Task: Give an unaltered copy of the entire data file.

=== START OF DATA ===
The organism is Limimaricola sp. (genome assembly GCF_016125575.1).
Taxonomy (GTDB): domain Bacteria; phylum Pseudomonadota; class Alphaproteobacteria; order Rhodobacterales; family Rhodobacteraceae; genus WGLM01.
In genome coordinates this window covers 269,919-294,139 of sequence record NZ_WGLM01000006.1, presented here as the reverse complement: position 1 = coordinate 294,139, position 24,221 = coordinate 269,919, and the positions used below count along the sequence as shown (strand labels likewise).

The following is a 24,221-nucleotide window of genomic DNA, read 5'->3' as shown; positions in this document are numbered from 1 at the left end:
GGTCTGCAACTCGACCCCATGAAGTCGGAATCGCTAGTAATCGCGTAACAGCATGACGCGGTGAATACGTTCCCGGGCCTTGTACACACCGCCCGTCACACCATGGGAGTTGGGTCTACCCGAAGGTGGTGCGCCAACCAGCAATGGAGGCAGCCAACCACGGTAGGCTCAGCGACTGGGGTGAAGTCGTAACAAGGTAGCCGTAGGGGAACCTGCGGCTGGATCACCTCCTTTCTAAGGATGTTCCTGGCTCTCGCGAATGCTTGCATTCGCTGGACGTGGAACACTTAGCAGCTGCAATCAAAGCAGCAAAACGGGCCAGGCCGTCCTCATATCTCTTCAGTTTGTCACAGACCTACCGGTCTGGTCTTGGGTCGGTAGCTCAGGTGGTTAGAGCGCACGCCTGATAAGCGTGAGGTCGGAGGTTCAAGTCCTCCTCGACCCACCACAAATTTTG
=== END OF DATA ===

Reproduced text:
The organism is Limimaricola sp. (genome assembly GCF_016125575.1).
Taxonomy (GTDB): domain Bacteria; phylum Pseudomonadota; class Alphaproteobacteria; order Rhodobacterales; family Rhodobacteraceae; genus WGLM01.
In genome coordinates this window covers 269,919-294,139 of sequence record NZ_WGLM01000006.1, presented here as the reverse complement: position 1 = coordinate 294,139, position 24,221 = coordinate 269,919, and the positions used below count along the sequence as shown (strand labels likewise).

The following is a 24,221-nucleotide window of genomic DNA, read 5'->3' as shown; positions in this document are numbered from 1 at the left end:
GGTCTGCAACTCGACCCCATGAAGTCGGAATCGCTAGTAATCGCGTAACAGCATGACGCGGTGAATACGTTCCCGGGCCTTGTACACACCGCCCGTCACACCATGGGAGTTGGGTCTACCCGAAGGTGGTGCGCCAACCAGCAATGGAGGCAGCCAACCACGGTAGGCTCAGCGACTGGGGTGAAGTCGTAACAAGGTAGCCGTAGGGGAACCTGCGGCTGGATCACCTCCTTTCTAAGGATGTTCCTGGCTCTCGCGAATGCTTGCATTCGCTGGACGTGGAACACTTAGCAGCTGCAATCAAAGCAGCAAAACGGGCCAGGCCGTCCTCATATCTCTTCAGTTTGTCACAGACCTACCGGTCTGGTCTTGGGTCGGTAGCTCAGGTGGTTAGAGCGCACGCCTGATAAGCGTGAGGTCGGAGGTTCAAGTCCTCCTCGACCCACCACAAATTTTG